cost to government was £6m; in 1991 it had risen to
    £1.3bn – the ensuing NHS and Community Care Act 1990 was less
    about the ostensible objective of promoting community care and more
    about putting the lid back on.

    Since then residential care has taken an uncertain road, with
    continued growth followed by contraction. As part of this, the
    independent sector has, for the most part, replaced local authority
    provision. But this has never worried Clough. Years ago he rounded
    on directors of social services saying: “If you can’t do it, leave
    it to someone who will.” He stands by these words today, still
    sceptical about some local authorities’ commitment to residential
    care.

    Staff morale, though, is the lowest he has known. But he believes
    that residential care will always have a future because the public
    wants it and because people are afraid of what would happen if it
    wasn’t available. He says: “When I’m doing advocacy now, it is not
    just people worrying about a home closing because of their mum or
    dad but because they are saying: ‘What will there be for me if I
    need it?’.”

    Clough campaigned for better standards in residential care but he
    says there is a downside to the increased regulation -Êthe
    tick box attitude to inspection. “There was a time when inspectors
    had the duty to advise!” – and a tendency to play safe, often
    through fear of litigation.

    Clough says: “If you want to ensure that there is never any risk,
    then residential care will produce the most highly
    institutionalised model imaginable. But I believe in innovative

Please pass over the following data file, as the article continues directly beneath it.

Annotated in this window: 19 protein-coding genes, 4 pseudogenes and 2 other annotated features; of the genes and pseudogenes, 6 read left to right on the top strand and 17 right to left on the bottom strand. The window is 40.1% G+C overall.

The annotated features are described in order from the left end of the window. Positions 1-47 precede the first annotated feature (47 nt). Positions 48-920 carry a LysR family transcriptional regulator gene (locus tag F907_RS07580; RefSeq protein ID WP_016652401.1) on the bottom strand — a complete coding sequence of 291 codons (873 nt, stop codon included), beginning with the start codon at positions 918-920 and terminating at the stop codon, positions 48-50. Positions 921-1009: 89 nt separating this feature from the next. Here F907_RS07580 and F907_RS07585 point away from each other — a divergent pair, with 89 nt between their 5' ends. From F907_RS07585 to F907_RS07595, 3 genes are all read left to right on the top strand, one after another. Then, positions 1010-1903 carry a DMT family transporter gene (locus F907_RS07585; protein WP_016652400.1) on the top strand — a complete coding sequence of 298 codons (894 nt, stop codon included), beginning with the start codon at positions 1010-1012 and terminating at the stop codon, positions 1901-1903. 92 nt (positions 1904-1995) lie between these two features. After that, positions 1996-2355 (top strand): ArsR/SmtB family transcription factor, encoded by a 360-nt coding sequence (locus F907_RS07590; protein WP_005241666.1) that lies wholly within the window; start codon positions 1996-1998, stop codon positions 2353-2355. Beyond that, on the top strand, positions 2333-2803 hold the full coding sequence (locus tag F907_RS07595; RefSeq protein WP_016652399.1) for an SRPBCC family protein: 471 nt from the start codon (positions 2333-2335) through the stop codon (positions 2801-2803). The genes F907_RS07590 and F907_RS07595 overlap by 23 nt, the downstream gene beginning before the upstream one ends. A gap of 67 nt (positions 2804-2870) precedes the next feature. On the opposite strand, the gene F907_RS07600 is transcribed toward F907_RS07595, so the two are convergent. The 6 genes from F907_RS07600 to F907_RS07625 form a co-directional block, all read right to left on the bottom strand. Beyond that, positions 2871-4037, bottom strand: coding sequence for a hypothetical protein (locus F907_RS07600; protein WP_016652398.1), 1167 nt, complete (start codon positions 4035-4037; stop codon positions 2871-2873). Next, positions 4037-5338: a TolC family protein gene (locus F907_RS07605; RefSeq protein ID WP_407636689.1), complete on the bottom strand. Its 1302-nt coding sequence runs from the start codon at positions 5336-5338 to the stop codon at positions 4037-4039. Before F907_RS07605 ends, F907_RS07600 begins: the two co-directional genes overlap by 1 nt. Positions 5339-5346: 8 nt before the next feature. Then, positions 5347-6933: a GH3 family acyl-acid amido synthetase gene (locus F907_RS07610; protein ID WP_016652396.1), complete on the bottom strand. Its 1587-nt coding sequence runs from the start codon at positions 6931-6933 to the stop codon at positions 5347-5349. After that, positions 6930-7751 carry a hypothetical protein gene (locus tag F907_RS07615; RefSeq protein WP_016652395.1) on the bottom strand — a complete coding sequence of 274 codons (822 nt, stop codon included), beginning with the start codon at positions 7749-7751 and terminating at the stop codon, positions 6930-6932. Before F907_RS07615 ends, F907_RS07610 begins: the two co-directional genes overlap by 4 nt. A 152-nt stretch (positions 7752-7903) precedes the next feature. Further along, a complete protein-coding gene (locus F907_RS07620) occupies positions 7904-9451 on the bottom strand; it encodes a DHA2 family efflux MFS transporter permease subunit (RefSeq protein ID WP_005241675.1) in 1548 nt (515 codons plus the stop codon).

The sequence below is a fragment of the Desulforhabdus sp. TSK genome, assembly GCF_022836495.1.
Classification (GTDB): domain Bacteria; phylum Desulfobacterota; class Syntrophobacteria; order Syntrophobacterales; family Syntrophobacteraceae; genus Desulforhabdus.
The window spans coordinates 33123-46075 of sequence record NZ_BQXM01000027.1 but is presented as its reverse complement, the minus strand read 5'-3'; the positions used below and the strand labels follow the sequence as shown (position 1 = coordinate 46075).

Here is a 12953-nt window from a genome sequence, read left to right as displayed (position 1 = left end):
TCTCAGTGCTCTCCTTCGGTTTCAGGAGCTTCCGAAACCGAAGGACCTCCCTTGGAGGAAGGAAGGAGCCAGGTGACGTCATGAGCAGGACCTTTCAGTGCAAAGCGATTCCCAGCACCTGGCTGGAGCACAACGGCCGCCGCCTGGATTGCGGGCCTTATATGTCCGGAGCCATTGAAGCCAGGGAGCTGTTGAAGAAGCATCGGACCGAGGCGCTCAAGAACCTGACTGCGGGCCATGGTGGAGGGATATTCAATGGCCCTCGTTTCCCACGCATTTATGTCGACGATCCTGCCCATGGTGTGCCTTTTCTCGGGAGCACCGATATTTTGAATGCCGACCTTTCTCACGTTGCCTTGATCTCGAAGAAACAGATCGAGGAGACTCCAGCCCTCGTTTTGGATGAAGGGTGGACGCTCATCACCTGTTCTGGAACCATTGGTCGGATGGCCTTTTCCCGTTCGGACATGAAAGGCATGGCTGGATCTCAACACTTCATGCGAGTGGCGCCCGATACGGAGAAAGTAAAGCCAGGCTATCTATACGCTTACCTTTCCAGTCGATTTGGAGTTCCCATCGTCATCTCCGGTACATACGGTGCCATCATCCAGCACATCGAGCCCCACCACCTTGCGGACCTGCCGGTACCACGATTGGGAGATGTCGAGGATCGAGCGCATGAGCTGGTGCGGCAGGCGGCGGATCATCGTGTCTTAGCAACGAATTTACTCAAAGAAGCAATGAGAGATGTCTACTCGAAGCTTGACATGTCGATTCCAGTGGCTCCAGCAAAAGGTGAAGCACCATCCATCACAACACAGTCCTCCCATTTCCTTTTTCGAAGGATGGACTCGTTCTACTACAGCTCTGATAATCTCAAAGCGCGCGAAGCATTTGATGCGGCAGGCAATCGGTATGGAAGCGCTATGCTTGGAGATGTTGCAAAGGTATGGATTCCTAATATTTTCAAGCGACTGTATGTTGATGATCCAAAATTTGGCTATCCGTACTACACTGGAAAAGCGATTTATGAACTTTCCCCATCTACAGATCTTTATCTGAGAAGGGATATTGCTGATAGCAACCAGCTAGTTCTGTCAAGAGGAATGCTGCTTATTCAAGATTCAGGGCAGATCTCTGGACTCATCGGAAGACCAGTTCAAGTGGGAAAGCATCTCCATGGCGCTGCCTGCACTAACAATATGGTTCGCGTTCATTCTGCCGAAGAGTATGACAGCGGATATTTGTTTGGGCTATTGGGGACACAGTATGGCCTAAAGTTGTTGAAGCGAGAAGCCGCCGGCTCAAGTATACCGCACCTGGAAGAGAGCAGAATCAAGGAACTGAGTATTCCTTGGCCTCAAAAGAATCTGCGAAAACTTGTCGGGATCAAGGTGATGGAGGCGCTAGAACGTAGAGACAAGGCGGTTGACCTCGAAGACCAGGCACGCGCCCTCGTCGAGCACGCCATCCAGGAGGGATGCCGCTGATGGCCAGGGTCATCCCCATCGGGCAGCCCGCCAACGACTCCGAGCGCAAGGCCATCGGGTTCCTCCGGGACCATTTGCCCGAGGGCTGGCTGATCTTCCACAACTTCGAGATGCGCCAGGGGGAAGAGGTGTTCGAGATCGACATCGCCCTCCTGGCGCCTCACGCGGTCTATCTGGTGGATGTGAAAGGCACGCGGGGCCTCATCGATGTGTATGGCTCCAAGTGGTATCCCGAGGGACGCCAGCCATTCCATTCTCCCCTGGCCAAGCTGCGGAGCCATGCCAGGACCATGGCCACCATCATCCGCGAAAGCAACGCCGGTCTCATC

care and that carries with it the possibility of having to take
    risks. There’s too much of a fear factor, the tendency for people
    to look over their shoulders – managers, staff, inspectors.

    “It worries me that staff feel unable to offer a comforting arm
    around someone’s shoulder and I ask what kind of residential care
    are we creating? It’s often said that ‘they’ won’t allow something
    but I want to know who ‘they’ are.”

    What people want from residential care differs, he adds. All want
    to feel content but staff need to find out exactly what that means:
    some like feeling “safe”; others want to maintain the skills that
    they have always had. Finding out what it is that people want, he
    says, applies to all ages using residential care. “Sometimes
    expectations of people are very low and I want to see them
    increased.”

    For some people the work is just a job, he says, but there are
    others who see it as a career. “We ask some people to perform
    personal tasks that demand real skills but we have to cater for the
    whole spectrum of staff. We can’t say everyone has to be good at
    everything. That leads to expectations that cannot be realised.
    Take one example: report writing is important but not everyone can
    do it, so why not use those who can to write reports for those who
    can’t?”

    When Clough was interviewed for his job, one of the interviewing
    panel said the successful candidate could be cut off from going
    back into the field. “You realise what you are doing in applying,
    don’t you?”, he was asked. Clough said that he did, and more than a
    quarter of a century later he has no regrets about his answer.